‘Fewer patients than expected’ recruited in pilot of antidepressant new medicine service

Between December 2022 and September 2023, 193 patients used the pilot service, according to data presented by NHS England's pharmacy integration lead.
patient talking to pharmacist in consultation

Fewer patients than expected have been seen by pharmacists in a scheme piloting the inclusion of antidepressants in the new medicine service (NMS), NHS England’s pharmacy integration lead has said.

Speaking at The Pharmacy Show in Birmingham on 16 October 2023, Hammaad Patel said an evaluation of the pilot, up to September 2023, had been commissioned to be delivered by the end of October 2023.

Although the pilot will continue until March 2024, Patel said that “subject to a positive evaluation, depression could be included as part of the advanced service in the near future”.

A slide presented during his session showed that 193 confirmed patients entered the pilot service between December 2022 and September 2023.

Of these, at least 147 patients had an optional follow-up appointment and at least 15 completed an additional follow-up stage.

The Department of Health and Social Care (DHSC) announced in September 2022 that antidepressants would be added to the new medicine service (NMS) from April 2023, subject to analysis of a pilot scheme.

Answering a question from an audience member about the number of patients recruited for the pilot, Patel said that “the numbers were fewer than expected, particularly even from contractors”.

He added: “I remember, in the initial stages of the pilot, going out and engaging with contractors and how many contractors were really confident that they would be able to deliver many, many, many NMS episodes with patients being prescribed antidepressants. It’s no secret that antidepressant prescribing rates are very high.”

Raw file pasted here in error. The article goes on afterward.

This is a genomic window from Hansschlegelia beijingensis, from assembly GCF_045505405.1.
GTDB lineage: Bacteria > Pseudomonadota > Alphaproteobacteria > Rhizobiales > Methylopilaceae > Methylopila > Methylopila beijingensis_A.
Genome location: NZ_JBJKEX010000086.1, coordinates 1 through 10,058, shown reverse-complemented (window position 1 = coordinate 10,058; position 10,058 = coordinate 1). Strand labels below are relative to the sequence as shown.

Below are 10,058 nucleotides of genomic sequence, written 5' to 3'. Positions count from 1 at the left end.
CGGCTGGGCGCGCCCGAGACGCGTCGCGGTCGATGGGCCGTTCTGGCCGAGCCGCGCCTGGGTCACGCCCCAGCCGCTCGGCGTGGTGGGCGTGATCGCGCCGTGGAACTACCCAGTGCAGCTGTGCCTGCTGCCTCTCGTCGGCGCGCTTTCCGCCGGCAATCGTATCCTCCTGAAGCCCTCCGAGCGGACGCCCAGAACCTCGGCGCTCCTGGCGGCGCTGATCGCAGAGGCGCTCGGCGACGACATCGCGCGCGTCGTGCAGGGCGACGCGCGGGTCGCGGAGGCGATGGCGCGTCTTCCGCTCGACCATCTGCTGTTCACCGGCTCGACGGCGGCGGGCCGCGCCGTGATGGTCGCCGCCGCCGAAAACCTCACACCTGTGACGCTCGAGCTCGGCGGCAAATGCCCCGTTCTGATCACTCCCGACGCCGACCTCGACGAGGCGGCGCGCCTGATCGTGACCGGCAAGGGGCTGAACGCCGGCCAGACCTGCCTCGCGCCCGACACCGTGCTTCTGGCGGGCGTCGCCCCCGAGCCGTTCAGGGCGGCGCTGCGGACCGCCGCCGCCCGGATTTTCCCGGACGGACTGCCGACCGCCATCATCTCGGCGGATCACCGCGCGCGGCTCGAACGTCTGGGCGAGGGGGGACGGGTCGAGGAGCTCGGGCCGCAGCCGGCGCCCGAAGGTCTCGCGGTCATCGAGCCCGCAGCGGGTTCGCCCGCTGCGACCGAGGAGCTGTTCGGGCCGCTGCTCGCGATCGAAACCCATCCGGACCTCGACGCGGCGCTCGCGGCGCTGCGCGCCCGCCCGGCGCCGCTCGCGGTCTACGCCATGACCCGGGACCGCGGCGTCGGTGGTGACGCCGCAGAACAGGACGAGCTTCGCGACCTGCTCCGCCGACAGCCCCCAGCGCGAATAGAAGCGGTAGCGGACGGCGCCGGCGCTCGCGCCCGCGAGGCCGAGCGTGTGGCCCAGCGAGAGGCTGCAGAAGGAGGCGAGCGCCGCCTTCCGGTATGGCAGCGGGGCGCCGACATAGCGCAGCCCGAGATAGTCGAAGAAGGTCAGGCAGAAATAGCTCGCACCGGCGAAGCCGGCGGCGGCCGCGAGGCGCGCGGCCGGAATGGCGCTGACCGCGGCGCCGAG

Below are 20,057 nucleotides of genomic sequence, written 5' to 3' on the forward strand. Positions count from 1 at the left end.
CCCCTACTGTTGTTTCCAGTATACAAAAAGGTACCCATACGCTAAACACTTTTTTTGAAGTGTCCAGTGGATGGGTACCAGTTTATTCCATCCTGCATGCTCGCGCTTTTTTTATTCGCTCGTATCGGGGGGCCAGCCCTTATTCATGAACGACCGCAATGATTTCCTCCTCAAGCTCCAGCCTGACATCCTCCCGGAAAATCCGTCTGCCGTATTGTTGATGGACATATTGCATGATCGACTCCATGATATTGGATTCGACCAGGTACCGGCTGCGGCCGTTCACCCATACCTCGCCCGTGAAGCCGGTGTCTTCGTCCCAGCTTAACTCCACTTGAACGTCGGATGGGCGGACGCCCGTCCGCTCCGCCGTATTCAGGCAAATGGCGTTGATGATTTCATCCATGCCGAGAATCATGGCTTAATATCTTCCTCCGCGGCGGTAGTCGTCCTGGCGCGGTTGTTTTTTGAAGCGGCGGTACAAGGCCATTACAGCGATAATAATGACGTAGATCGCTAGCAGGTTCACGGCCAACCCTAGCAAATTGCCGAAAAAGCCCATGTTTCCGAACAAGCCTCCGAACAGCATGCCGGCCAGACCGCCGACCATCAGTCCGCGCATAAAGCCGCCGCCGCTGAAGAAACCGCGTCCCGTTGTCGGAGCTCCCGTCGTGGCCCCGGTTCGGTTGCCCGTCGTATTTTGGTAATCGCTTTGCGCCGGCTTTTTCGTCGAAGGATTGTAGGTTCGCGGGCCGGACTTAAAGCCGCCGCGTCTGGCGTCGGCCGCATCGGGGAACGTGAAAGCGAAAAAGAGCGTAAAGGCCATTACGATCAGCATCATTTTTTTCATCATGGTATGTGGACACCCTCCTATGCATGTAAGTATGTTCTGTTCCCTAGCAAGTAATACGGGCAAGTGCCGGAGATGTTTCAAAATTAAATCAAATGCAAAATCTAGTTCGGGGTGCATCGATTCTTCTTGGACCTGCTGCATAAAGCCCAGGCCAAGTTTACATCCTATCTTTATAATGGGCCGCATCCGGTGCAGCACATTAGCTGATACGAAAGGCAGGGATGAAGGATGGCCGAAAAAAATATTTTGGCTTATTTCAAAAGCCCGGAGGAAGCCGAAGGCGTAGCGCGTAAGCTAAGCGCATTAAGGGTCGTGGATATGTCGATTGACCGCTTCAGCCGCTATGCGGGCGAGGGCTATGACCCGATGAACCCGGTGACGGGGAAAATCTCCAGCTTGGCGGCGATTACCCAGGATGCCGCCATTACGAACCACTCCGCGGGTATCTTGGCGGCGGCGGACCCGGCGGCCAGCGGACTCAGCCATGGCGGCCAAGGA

Patel said that NHS England had been looking into the reason the number of patients taking part in the pilot was less than expected.

“Capacity is an issue and there’s also a practical element in terms of this is a pilot. So this is not included in the IT systems that community pharmacists might be using and I think, over the last few years, community pharmacists have become quite reliant on their clinical IT systems flagging up opportunities for NMS. Depression is not in that,” he added.

Subject to a positive evaluation of the pilot, Patel said: “We will expect to see depression included in the clinical IT systems and the opportunities for the NMS for antidepressants to be alerted to pharmacy staff and that will increase the opportunities for recruitment into the service too.”

Another slide presented during Patel’s session showed that 156 pharmacy sites were invited to join the antidepressant pilot and, of these, 90 formally registered to offer the service. The slide showed there are now 74 ‘live’ sites, which have trained at least one pharmacist, and 30 ‘active’ sites, which have recorded at least one patient having used the service.

Additionally, 89 individual pharmacists have completed the training and enrolled onto the pilot, with 34 individual pharmacists currently ‘active’.

The Royal Pharmaceutical Society has previously called for community pharmacists to be able to support people with mental health conditions by including antidepressants in a service, such as the NMS.

The NMS, which launched in 2011, enables community pharmacists to support patients who have been newly prescribed medicines across several therapy areas, including osteoporosis, gout, heart failure and glaucoma. The service was expanded from covering 4 therapy areas to 16 in August 2021, as part of the agreement for the third year of the current five-year community pharmacy contract.

Last updated
The Pharmaceutical Journal, PJ, October 2023, Vol 311, No 7978;311(7978)::DOI:10.1211/PJ.2023.1.198545

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